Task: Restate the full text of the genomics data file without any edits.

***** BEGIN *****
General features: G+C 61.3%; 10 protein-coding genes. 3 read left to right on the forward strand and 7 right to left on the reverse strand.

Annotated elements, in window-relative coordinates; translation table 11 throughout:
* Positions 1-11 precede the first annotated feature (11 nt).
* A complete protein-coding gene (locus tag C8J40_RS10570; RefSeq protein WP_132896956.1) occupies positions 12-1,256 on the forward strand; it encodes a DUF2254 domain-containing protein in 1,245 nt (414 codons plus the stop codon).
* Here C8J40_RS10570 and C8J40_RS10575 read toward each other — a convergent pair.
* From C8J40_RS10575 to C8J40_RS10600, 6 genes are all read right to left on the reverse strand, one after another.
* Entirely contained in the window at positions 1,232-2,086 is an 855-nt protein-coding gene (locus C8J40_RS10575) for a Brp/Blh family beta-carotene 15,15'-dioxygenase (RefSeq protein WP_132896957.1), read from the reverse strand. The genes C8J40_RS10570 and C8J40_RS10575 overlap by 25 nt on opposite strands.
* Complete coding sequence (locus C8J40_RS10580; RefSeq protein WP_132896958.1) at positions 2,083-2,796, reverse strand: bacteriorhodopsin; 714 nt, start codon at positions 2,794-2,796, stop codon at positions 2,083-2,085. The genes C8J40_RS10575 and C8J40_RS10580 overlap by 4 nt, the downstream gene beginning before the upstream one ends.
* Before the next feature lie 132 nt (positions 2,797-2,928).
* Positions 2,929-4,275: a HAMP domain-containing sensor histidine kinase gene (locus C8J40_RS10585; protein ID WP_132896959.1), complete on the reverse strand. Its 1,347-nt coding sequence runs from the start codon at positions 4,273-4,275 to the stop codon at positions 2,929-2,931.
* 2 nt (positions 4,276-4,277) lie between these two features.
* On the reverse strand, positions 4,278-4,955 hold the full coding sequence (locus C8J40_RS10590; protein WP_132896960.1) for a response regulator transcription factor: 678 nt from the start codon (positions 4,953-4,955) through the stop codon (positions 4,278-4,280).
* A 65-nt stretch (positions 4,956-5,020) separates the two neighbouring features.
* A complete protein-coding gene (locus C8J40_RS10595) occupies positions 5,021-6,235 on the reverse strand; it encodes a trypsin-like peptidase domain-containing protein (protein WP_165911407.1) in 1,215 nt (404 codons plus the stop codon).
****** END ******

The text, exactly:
General features: G+C 61.3%; 10 protein-coding genes. 3 read left to right on the forward strand and 7 right to left on the reverse strand.

Annotated elements, in window-relative coordinates; translation table 11 throughout:
* Positions 1-11 precede the first annotated feature (11 nt).
* A complete protein-coding gene (locus tag C8J40_RS10570; RefSeq protein WP_132896956.1) occupies positions 12-1,256 on the forward strand; it encodes a DUF2254 domain-containing protein in 1,245 nt (414 codons plus the stop codon).
* Here C8J40_RS10570 and C8J40_RS10575 read toward each other — a convergent pair.
* From C8J40_RS10575 to C8J40_RS10600, 6 genes are all read right to left on the reverse strand, one after another.
* Entirely contained in the window at positions 1,232-2,086 is an 855-nt protein-coding gene (locus C8J40_RS10575) for a Brp/Blh family beta-carotene 15,15'-dioxygenase (RefSeq protein WP_132896957.1), read from the reverse strand. The genes C8J40_RS10570 and C8J40_RS10575 overlap by 25 nt on opposite strands.
* Complete coding sequence (locus C8J40_RS10580; RefSeq protein WP_132896958.1) at positions 2,083-2,796, reverse strand: bacteriorhodopsin; 714 nt, start codon at positions 2,794-2,796, stop codon at positions 2,083-2,085. The genes C8J40_RS10575 and C8J40_RS10580 overlap by 4 nt, the downstream gene beginning before the upstream one ends.
* Before the next feature lie 132 nt (positions 2,797-2,928).
* Positions 2,929-4,275: a HAMP domain-containing sensor histidine kinase gene (locus C8J40_RS10585; protein ID WP_132896959.1), complete on the reverse strand. Its 1,347-nt coding sequence runs from the start codon at positions 4,273-4,275 to the stop codon at positions 2,929-2,931.
* 2 nt (positions 4,276-4,277) lie between these two features.
* On the reverse strand, positions 4,278-4,955 hold the full coding sequence (locus C8J40_RS10590; protein WP_132896960.1) for a response regulator transcription factor: 678 nt from the start codon (positions 4,953-4,955) through the stop codon (positions 4,278-4,280).
* A 65-nt stretch (positions 4,956-5,020) separates the two neighbouring features.
* A complete protein-coding gene (locus C8J40_RS10595) occupies positions 5,021-6,235 on the reverse strand; it encodes a trypsin-like peptidase domain-containing protein (protein WP_165911407.1) in 1,215 nt (404 codons plus the stop codon).